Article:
POLITICAL parties have so far received Sk445 million from the state on the basis of their results in the June 17 parliamentary elections.
During the four-year election term they will receive a total of Sk1 billion in state subsidies, compared to around Sk600 million in the previous election term.
Each party that secured over five percent in the elections and therefore won seats in the Slovak parliament has already received enough money from the state to be able to pay back the loans it took for the election campaign, while some have also been able to pay off older debts from the money.
According to political analyst Miroslav Kusý, the state contributions are too high. "Elections have become a great business in which it is worth competing and trying to achieve the five percent [threshold for entering parliament]," Kusý told the Sme daily.
The winner of the elections, the socialist Smer party, has received the highest sum so far - Sk116 million - for the 560,000 votes it gained. Smer also received Sk19 million in subsidies for its 50 MP mandates. By the end of the election term, Smer will gain a total of Sk315 million from the state.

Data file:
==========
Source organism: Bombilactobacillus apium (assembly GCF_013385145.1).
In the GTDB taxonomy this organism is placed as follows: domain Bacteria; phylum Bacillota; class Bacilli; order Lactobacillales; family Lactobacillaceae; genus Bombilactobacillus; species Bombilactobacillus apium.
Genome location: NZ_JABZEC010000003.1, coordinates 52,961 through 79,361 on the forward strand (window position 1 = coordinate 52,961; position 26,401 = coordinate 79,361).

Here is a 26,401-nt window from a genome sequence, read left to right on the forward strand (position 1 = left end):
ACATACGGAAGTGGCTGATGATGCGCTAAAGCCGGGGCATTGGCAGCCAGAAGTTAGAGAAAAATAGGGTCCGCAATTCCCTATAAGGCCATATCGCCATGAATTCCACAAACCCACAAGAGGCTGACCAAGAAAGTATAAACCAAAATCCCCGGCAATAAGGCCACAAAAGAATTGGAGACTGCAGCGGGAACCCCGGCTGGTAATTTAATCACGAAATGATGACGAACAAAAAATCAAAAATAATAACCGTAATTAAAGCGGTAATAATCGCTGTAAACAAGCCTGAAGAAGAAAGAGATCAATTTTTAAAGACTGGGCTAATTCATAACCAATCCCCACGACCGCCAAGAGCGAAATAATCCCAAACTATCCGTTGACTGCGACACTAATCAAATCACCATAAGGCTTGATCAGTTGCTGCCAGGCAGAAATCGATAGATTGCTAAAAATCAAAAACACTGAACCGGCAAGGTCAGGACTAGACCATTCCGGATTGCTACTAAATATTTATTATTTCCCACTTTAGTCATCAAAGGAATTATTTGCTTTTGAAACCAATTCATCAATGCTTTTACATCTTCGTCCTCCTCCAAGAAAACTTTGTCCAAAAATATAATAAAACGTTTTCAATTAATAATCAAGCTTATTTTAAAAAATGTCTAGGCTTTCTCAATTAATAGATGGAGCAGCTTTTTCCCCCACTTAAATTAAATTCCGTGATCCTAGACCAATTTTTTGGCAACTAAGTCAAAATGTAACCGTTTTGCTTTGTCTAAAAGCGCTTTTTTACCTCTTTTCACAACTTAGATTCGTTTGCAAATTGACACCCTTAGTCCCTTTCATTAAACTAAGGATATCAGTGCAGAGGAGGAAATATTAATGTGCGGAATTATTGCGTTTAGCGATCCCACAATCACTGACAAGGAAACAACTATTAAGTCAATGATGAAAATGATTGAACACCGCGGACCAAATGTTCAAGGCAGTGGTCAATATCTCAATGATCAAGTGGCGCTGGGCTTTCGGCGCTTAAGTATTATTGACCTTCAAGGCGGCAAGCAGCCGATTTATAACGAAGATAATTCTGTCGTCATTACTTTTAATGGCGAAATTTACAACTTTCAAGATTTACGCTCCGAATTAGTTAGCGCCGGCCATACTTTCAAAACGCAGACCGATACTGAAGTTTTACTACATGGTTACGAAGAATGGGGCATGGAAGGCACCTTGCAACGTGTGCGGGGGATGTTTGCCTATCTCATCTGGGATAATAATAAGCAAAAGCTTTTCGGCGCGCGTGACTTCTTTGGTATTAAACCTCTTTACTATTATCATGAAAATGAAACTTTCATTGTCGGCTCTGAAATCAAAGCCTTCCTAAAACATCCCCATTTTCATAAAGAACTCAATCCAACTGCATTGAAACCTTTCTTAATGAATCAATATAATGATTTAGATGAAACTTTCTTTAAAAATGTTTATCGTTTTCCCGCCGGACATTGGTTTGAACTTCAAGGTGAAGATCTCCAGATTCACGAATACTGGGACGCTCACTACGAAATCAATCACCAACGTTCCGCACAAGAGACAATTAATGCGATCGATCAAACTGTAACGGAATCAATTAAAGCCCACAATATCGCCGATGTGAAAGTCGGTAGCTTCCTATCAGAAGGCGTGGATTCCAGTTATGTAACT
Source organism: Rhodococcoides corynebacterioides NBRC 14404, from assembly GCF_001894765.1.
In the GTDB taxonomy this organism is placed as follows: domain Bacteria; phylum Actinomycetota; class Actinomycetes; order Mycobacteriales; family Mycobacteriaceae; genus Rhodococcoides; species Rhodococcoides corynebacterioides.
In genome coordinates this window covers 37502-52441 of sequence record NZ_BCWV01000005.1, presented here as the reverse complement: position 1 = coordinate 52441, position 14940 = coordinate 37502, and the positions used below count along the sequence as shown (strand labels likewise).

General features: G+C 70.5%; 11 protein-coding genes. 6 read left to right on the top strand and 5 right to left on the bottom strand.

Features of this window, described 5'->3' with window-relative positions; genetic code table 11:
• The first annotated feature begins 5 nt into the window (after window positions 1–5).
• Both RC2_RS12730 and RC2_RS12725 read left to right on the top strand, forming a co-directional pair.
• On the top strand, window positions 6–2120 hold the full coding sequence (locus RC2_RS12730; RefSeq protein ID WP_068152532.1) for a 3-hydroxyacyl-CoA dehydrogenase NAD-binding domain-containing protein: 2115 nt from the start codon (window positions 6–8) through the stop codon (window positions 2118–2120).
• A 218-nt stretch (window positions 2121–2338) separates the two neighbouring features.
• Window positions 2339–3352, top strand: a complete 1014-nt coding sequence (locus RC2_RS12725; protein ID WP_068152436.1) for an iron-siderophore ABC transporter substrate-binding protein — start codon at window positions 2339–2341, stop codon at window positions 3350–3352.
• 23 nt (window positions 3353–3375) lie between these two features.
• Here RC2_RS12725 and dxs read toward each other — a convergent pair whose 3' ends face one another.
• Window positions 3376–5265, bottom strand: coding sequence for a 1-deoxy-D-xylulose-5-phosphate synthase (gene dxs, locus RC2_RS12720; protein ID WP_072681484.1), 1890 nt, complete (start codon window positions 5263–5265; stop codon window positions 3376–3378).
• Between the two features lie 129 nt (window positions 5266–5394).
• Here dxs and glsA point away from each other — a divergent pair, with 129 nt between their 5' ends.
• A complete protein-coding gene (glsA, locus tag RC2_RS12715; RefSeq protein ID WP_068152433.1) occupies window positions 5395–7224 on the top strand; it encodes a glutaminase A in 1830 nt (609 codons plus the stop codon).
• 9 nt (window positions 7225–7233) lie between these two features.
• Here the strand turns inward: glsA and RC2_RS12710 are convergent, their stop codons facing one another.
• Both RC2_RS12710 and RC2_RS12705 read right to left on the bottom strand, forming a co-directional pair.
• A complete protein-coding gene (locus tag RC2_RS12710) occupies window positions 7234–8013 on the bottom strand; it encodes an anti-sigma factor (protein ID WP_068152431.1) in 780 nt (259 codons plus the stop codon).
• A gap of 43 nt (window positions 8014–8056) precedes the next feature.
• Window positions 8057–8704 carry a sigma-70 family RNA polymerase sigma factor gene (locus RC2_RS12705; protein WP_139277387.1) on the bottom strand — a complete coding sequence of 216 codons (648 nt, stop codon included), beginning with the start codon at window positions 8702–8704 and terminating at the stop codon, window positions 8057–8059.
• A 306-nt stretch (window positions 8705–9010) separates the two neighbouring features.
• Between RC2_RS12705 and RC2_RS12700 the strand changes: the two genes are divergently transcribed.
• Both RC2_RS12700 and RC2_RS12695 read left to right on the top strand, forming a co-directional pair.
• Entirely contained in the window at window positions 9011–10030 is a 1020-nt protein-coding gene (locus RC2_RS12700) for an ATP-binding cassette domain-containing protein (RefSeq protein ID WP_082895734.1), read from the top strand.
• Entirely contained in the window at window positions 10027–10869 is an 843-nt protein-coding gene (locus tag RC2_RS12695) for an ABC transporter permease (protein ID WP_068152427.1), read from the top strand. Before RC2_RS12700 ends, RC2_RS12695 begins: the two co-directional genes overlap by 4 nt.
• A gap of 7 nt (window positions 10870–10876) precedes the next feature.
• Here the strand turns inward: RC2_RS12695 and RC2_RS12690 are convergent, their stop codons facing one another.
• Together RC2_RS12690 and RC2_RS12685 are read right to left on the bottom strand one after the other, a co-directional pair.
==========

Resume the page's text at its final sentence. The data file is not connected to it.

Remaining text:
The second most successful party according to the election results, the opposition Slovak Democratic and Christian Union, has received nearly Sk86 million so far, while the Hungarian Coalition Party and the Slovak National Party have received Sk55 million each.
Parties from both the current coalition and opposition approved an increase in the state subsidy for political parties last year by changing the way it is calculated. While in the 2002-2006 election term parties received a flat contribution of Sk60 per vote gained in elections, now the subsidy is calculated as one percent of the average monthly wage, or around Sk180 per vote.
- Spectator staff
9. Oct 2006 at 0:00